All Is True

Most notable for his countless Shakespearean adaptations and performances, Kenneth Branagh takes on the bard himself in All Is True. Upon its opening frame, we learn that due to a malfunctioning prop cannon, the Globe Theatre burned down completely, thus marking his final play and final performance.

Now in forced retirement, William Shakespeare (Kenneth Branagh) goes home to a family he barely knows and must confront the fact that he may have been a neglectful husband and father. His wife, Anne Hathaway (Judi Dench) considers him a stranger and asks him to sleep in the guest room. His youngest daughter Judith (Kathryn Wilder), now in her late 20’s is unmarried and resentful that her father is more concerned with the death of her twin brother from over a decade ago, than she. Rubbing the shame in more, William immediately starts work on a garden in memoriam of his son.

In town, Shakespeare’s eldest daughter, Susanna Hall (Lydia Wilson) is married to a physician and puritan John Hall (Hadley Fraser), who wants to live in a spiritually pure town and would close down every theatre in England if he could. Susanna finds herself in a loveless marriage and may or may not be having an affair (she is).

Starring and directing Branagh along with writer Ben Elton, they hit upon a few themes in All Is True. The most obvious is the man, who comes home for good. He never had time for his family and now all of a sudden he has all the time in the world to pester them, which quite frankly disrupts his wife and daughter’s everyday life.

“…in forced retirement, William Shakespeare goes home to a family he barely knows…”

Also, Shakespeare’s impact upon English society is known throughout the country. The legendary figure retires as the greatest playwright of that time and of all time. Even in the 1600s, they understood his impact on theater. But William returns to his humble hometown, still feeling like the son of a thief.

The themes of patriarchy are going to drive Millennials apoplectic. A great deal of the family’s problems surrounds itself around the death of Shakespeare’s only son, Hamnet (Sam Ellis). He was his father’s son. He showed that he had his father’s talent for poetry and he was to naturally become his male heir. Even to the end of the film, great importance is placed on the hopes his daughters will bear him a grandson.

One of the most powerful moments of All Is True is with one of Shakespeare’s dearest friends and member of royalty, Henry Wriothesley (Ian McKellen). His relationship with Henry is complicated and inspirational and best left to be seen on the big screen.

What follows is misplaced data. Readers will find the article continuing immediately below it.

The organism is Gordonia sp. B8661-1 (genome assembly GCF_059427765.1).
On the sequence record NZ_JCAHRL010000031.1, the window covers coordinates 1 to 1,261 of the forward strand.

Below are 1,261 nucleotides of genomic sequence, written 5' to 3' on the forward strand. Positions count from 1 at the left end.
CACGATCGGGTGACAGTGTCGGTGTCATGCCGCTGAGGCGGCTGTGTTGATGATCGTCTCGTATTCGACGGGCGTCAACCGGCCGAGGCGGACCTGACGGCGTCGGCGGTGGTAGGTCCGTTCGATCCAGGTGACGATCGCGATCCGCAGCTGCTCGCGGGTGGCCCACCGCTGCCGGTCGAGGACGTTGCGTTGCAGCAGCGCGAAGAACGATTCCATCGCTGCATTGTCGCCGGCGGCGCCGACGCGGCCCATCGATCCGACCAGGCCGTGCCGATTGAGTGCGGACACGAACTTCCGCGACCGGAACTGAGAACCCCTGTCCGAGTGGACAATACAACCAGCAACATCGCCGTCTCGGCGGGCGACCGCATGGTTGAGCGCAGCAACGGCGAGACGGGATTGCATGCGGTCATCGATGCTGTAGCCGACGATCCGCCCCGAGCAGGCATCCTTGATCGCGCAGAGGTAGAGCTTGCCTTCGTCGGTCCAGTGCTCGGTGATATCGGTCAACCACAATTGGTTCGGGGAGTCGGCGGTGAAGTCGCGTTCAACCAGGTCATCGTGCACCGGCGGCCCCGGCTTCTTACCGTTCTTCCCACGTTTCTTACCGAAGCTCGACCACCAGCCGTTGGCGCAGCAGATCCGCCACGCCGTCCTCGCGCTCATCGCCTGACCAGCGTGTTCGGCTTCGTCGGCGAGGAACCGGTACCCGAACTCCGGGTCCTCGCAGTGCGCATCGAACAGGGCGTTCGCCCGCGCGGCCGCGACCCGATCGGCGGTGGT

“…brilliantly ground his story to the time, while seamlessly blending in ‘Shakespearean’ drama…”

Tackling the life of a real person is tricky…even dangerous. Without actual facts, Branagh and Elton could have either deified or lampooned Shakespeare’s personal life and in a way make a mockery of the artist’s work. Instead, they brilliantly ground his story to the time, while seamlessly blending in “Shakespearean” drama with his family.

Do I really need to talk about the cast and performances? You get exactly what you expect…brilliant and touching performances from Branagh (in heavy makeup mind you), Dench, and McKellen, along with a standout performance from Kathryn Wilder. In the case of Wilder, it’s easy to play angry. What’s hard is making the angry character sympathetic.

All is True does justice to the Bard, and devout fans of Shakespeare are sure to find a place for it, if not on the shelf alongside his classics, but in a small place in their hearts. There’s a moment when Shakespeare reflects on where he stands in his own mind and is reminded of the fate of his contemporaries. The moment is striking and poignant.

All Is True (2018) Directed by Kenneth Branagh. Written by Ben Elton. Starring Kenneth Branagh, Judi Dench, Kathryn Wilder, Ian McKellen. All Is True screened at the 2019 Palm Springs International Film Festival.

8 out of 10 stars

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